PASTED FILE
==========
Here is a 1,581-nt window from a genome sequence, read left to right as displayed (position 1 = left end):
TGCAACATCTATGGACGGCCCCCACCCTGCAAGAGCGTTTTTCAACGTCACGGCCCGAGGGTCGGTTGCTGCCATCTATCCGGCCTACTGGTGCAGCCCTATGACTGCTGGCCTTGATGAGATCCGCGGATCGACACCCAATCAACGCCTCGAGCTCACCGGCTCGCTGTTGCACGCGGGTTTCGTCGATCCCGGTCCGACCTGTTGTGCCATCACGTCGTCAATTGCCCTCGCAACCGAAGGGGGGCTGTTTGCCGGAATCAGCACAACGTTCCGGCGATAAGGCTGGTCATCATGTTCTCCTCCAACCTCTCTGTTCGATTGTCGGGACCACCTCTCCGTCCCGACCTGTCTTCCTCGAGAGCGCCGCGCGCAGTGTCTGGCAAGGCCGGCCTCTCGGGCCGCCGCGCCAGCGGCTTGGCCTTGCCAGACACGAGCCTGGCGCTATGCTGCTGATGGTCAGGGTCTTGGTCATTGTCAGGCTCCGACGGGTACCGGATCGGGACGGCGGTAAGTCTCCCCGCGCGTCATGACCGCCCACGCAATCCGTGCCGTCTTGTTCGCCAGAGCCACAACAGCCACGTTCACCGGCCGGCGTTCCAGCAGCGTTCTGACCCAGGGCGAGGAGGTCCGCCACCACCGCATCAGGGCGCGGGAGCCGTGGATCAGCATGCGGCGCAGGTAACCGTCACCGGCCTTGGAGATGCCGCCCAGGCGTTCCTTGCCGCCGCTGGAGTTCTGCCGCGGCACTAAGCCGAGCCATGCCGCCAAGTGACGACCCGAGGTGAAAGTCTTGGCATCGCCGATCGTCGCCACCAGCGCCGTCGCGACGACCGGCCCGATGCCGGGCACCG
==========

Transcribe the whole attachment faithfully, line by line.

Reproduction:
Here is a 1,581-nt window from a genome sequence, read left to right as displayed (position 1 = left end):
TGCAACATCTATGGACGGCCCCCACCCTGCAAGAGCGTTTTTCAACGTCACGGCCCGAGGGTCGGTTGCTGCCATCTATCCGGCCTACTGGTGCAGCCCTATGACTGCTGGCCTTGATGAGATCCGCGGATCGACACCCAATCAACGCCTCGAGCTCACCGGCTCGCTGTTGCACGCGGGTTTCGTCGATCCCGGTCCGACCTGTTGTGCCATCACGTCGTCAATTGCCCTCGCAACCGAAGGGGGGCTGTTTGCCGGAATCAGCACAACGTTCCGGCGATAAGGCTGGTCATCATGTTCTCCTCCAACCTCTCTGTTCGATTGTCGGGACCACCTCTCCGTCCCGACCTGTCTTCCTCGAGAGCGCCGCGCGCAGTGTCTGGCAAGGCCGGCCTCTCGGGCCGCCGCGCCAGCGGCTTGGCCTTGCCAGACACGAGCCTGGCGCTATGCTGCTGATGGTCAGGGTCTTGGTCATTGTCAGGCTCCGACGGGTACCGGATCGGGACGGCGGTAAGTCTCCCCGCGCGTCATGACCGCCCACGCAATCCGTGCCGTCTTGTTCGCCAGAGCCACAACAGCCACGTTCACCGGCCGGCGTTCCAGCAGCGTTCTGACCCAGGGCGAGGAGGTCCGCCACCACCGCATCAGGGCGCGGGAGCCGTGGATCAGCATGCGGCGCAGGTAACCGTCACCGGCCTTGGAGATGCCGCCCAGGCGTTCCTTGCCGCCGCTGGAGTTCTGCCGCGGCACTAAGCCGAGCCATGCCGCCAAGTGACGACCCGAGGTGAAAGTCTTGGCATCGCCGATCGTCGCCACCAGCGCCGTCGCGACGACCGGCCCGATGCCGGGCACCG